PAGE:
A Minnesota teenager, who initially got in trouble for a Facebook post, now has $70,000 from her school. In 2011, sixth grader Riley Stratton wrote on her Facebook page that she hated her teacher’s aide at a Minnewaska school. According to a complaint, Stratton was forced to turn over her email and Facebook passwords to administrators.
It’s been six months since 20-year-old Anarae Schunk of Burnsville went missing and was later found dead in southern Minnesota.
A decision a young man made while renewing his driver’s license may have been the most important thing he ever did.
Many communities north of the Twin Cities dealt with the snow for much of the day Tuesday, but the scene was a little less intense in the metro.
Some proud beer drinkers took a rather festive approach Monday to the legislative process. The group Minnesota Beer Activists is trying to raise money to push for alcohol sales on Sunday. Several bands offered to play in support at First Avenue in downtown at a four-hour concert on St. Patrick’s Day.
What happened to a horse jockey in Phoenix is being felt in the Twin Cities. Ann Von Rosen, 42, was crushed by a horse after a race, and it’s being called a freak accident.
Authorities are investigating an outbreak of norovirus at the Minnesota Veterans Home that may have been connected to four deaths last weekend. As of this point, officials said that there has been only one hospitalization they have confirmed to be connected with the outbreak.
If beef is what’s for dinner at your house, it’s going to cost you more. Beef prices are the highest they’ve been in 27 years. Fewer cattle, drought and cold weather are all contributing to push prices to an average of $5.04 per pound in January Penny Jernberg, general manager of the 5-8 Club in Minneapolis, says the demand for her restaurant’s trademark juicy Lucy burger is steady, while prices for the main ingredient are climbing.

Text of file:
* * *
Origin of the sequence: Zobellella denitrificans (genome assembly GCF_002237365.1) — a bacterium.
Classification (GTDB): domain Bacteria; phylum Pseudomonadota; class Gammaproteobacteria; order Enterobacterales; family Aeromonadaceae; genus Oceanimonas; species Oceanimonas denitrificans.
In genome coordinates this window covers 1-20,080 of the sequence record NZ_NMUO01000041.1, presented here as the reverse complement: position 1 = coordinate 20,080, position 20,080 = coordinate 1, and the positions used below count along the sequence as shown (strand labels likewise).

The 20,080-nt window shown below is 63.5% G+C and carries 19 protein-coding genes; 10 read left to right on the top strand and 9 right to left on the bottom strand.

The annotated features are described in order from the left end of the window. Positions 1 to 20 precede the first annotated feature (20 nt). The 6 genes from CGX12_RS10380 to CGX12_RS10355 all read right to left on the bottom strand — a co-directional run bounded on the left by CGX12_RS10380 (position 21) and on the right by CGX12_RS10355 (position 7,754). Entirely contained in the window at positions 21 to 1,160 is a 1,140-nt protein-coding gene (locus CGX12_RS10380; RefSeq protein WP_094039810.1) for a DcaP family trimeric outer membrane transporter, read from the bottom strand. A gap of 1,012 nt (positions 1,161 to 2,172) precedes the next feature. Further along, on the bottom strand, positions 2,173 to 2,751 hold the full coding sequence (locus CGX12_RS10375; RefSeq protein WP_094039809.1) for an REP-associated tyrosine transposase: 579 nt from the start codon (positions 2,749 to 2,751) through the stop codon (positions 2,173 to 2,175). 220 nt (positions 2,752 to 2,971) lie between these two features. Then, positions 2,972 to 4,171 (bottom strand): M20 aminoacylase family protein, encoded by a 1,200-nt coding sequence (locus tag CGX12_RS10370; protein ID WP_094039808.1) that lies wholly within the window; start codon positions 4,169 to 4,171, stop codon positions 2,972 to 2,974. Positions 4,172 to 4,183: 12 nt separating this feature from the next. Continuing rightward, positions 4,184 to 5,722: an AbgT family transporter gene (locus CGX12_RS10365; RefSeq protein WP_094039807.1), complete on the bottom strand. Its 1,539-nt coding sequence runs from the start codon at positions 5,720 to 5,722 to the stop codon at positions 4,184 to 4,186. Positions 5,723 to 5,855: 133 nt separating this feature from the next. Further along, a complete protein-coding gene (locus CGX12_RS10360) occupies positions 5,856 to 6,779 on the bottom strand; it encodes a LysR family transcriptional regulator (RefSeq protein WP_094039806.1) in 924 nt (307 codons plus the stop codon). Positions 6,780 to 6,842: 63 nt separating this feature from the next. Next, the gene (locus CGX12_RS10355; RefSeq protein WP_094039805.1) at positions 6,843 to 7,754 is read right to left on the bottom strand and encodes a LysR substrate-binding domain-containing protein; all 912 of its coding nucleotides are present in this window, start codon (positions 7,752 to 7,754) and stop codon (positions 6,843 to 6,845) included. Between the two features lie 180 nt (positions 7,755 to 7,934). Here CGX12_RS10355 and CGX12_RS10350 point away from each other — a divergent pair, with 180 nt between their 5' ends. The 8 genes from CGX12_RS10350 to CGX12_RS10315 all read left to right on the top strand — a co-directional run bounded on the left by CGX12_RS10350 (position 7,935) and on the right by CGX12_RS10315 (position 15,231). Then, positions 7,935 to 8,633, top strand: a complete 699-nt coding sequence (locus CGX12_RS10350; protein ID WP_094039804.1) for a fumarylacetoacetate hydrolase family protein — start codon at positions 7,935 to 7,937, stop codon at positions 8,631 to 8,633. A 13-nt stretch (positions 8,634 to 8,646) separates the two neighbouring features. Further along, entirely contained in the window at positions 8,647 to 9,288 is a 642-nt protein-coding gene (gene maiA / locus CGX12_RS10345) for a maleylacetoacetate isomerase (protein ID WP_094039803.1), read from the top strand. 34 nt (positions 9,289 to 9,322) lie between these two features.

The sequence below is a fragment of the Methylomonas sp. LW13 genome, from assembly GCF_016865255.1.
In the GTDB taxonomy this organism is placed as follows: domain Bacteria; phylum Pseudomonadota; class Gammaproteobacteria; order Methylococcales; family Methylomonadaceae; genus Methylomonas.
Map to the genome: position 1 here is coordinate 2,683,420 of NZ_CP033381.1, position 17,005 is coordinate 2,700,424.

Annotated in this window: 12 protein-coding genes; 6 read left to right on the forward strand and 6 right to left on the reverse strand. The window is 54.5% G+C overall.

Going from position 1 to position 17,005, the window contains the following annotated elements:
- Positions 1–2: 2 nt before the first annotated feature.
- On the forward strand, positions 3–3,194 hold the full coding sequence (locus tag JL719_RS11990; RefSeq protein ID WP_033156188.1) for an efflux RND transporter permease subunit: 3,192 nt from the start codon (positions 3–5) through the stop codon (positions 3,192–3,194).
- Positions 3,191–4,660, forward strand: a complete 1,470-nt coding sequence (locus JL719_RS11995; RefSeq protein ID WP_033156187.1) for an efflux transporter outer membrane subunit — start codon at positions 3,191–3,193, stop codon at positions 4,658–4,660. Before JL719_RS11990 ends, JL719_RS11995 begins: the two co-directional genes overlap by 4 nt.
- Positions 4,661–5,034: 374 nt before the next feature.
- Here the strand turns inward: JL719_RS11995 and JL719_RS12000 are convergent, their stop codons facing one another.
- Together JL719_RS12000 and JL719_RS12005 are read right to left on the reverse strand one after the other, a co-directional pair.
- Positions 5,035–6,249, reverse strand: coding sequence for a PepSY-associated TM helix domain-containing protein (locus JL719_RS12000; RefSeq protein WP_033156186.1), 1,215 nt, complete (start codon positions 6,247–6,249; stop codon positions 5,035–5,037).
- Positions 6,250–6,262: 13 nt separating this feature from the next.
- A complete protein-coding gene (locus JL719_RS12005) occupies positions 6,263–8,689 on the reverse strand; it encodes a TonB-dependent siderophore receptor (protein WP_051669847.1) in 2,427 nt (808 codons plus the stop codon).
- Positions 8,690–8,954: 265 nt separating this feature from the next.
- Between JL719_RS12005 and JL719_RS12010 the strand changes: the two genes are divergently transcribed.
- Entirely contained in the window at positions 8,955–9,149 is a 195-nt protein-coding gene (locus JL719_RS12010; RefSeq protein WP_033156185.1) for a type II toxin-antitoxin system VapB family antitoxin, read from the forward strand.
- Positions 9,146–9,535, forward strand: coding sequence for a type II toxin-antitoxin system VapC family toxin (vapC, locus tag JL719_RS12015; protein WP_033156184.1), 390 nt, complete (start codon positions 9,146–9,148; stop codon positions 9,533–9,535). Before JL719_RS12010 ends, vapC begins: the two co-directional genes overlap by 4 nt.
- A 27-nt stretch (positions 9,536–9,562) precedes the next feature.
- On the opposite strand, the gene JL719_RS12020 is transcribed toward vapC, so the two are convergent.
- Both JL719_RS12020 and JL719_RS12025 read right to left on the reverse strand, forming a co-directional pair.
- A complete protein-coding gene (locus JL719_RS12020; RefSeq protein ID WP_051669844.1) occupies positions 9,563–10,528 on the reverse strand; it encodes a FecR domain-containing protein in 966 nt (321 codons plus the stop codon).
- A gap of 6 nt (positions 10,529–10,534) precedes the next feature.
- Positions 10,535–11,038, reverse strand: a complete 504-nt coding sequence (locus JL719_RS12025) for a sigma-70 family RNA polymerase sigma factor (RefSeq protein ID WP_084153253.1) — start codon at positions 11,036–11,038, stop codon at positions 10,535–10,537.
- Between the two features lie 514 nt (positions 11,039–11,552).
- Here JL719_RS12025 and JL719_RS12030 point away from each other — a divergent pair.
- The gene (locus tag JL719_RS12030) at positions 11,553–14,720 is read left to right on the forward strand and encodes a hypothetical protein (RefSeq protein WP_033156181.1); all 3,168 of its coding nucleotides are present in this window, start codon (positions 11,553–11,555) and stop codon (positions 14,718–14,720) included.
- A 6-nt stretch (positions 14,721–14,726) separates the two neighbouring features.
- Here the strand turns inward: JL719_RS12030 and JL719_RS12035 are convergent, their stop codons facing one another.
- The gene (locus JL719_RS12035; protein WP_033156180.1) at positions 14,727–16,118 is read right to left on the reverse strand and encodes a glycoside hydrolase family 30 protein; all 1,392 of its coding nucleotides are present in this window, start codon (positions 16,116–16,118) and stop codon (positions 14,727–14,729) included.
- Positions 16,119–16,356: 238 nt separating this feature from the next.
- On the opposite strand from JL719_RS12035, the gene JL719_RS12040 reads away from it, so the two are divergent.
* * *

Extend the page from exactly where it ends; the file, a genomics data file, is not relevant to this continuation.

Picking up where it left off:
A local teen crisis center is feeling some relief after a crisis of their own. The hotline for suicidal and abused teens run by The Bridge for Youth was restored late Wednesday after being blocked off for a day after someone took it over, possibly leaving teens in danger. A cyber security expert says it’s likely the perpetrator used a computer program to create an onslaught of calls to jam up the hotline.
It feels like we are in the dead of winter still, but for the bottom two-thirds of the state, it’s time to move those ice houses. On Medicine Lake, Dave Johnson spent Sunday trying to move his ice house, saying it was the hardest it’s ever been.
MnDOT is prepared to plow through the night — as long as they have visibility – in order to clear off the roads for the morning commute following Thursday’s winter storm.
Thursday’s snow storm will have a major impact on travelers, and it could have a long-lasting effect on anyone who parks on Minneapolis streets. Patrick Hogan, spokesperson for Minneapolis-St. Paul International Airport, says they’ve got a full 24-hour staff on standby to plow. But fewer runways will be in use, and he expects small regional flights to be canceled first. “Based on the forecast, it’s pretty clear they are not going to be able to fly the full schedule, so they’ll start canceling flights later tonight,” Hogan said. “Normally, [there are ] between 60 and 90 flights an hour. Tomorrow, we’re expecting more like between 25 and 35 flights an hour.”
Justin Parent has crafted quite the technique for clearing snow off cars. At 169 Motors in Shakopee, he scrapes off 40-50 a day. “Getting a nice workout,” Parent said. “I’m getting tired of the snow, aren’t you?” The people we came across Monday would probably say “yes”. About six inches fell in the Shakopee area. A warm-up is on the way, but Mike Greasinger with the National Weather Service says we shouldn’t get too excited.
After a long trip home, the last thing most people want is a long line. Traveling sales rep Rachel Anhorn says at Minneapolis-St. Paul International Airport, getting a taxi is not a problem. “This is one of the best airports for that,” Anhorn said. “It’s fantastic. Chicago and New York, it’s terrible. But here, I’ve never once waited for a cab.”
They’re supposed to be the ones you call when you need help on the roads. But since the beginning of this year, more than a dozen state troopers have become victims. Lt. Eric Roeske with State Patrol said it’s become a bit of a common thing over the past month.